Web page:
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’We’ve innovated to the point where’ the climate impact can be lessened in crypto: Charles Hoskinson

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Charles Hoskinson, Cardano Founder as well as Ethereum Co-Founder, sat down with Yahoo Finance’s Akiko Fujita and Zack Guzman to talk about all things cryptocurrency: from Elon Musk’s recent tweets to how Cardano stands out in the crypto space, and the climate impact of cryptocurrencies moving forward.

Video Transcript

- Charles, it's good to talk to you. Thanks so much for your time today. You've made some headlines lately, partly on the back of Elon Musk's tweet. So let's sort of talk about this ride that we've seen, the volatility we've seen in cryptocurrency. Elon Musk, of course, wiping out about $300 billion in the crypto market value in just hours when he came out and said that Tesla was pivoting away from Bitcoin because of environmental concerns.

You then tweeted out, are we finally going to be having this Cardano discussion? You saw a surge in your token as well? Walk me through your claim here, your outreach to Elon, and if you've heard from him?

CHARLES HOSKINSON: No, I haven't heard from Elon. But that's to be expected. I mean, in general, this is an old dispute that we've had in the cryptocurrency space. It's been going on since 2011, the whole proof of stake versus proof of work dispute. And it revolves around engine efficiency.

So basically, all cryptocurrencies, they have a consensus algorithm. And that's what runs them and that's what allows you to process smart contracts and transactions, and engines. Some of them are very low power and some of the very high power. And so the kinds of engines we build with our company and many other people in the space, the third generation crypto currencies, are very efficient.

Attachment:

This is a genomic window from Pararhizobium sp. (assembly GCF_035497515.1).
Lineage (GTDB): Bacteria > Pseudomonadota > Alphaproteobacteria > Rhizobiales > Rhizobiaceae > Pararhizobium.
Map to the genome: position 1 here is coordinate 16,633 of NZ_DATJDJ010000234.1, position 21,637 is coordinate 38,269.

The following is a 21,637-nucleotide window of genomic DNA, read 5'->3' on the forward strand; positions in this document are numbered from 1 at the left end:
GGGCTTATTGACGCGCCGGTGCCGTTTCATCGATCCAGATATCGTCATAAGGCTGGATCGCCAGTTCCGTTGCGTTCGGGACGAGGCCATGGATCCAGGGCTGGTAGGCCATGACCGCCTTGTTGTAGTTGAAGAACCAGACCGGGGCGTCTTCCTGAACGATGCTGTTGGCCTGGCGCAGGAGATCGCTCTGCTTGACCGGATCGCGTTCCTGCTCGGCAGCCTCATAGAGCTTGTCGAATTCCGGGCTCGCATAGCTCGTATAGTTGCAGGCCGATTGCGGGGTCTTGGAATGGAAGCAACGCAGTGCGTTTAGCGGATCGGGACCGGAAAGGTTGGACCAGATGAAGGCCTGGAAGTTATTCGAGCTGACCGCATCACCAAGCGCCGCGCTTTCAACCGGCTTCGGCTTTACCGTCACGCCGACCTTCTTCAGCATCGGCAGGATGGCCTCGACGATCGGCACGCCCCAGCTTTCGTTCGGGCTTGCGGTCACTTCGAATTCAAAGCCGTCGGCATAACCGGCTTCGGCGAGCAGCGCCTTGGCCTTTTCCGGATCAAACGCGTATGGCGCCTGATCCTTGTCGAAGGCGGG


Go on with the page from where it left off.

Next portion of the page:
You can run a global scale system that has equivalent or better throughput to Bitcoin, or Dogecoin, for gigawatts of power, if not less. And then Bitcoin is the kind of system that uses terawatts of power, many, many terawatts, to the point where it uses more energy than nation states.

And so it was always curious to me why a company that professes to be very ecologically friendly, you know, renewable vehicles, alternative energy, batteries, would embrace the least ecologically friendly of all cryptocurrencies, especially when there's really no security reason for doing so. And so we tried to say, hey, there's-- there's more to the story. And we're happy to have a dialogue and discussion. And there's a lot of great products and market that could potentially be a better fit for Tesla's goals.

- To your point, the sustainability question, environmental costs around Bitcoin mining has been a concern for some time. How do you view the risk? When you look at the broader market right now, the issue of sustainability, and the potential for these costs to continue to rise as more and more people get into the space?

CHARLES HOSKINSON: Yeah, I look at it like technology back in the 19th century with the Industrial Revolution. They had, originally, wood powering steam engines and they were clear cutting all the forests of Europe. So if that trend continued, it would have been an ecological disaster. But then they found better fuel sources, like coal, and oil, and so forth.

And they were able to mitigate that. And so similarly, innovation get you out of these situations. The goal of Bitcoin was really saying, hey, we want a decentralized settlement system, and we can teleport this digital gold anywhere in the world instantly. And that was revolutionary for 2009. Remember, now we're in a different place. We have millions of people floating around, thousands of academic papers, millions of lines of code.

And an enormous amount of technological investment, and we've just simply moved on. You know, we've innervated to a point where you don't need to clear cut those forests anymore. And unfortunately, the people in the Bitcoin space, some of them feel that there's only one truth, the wood-powered steam engine.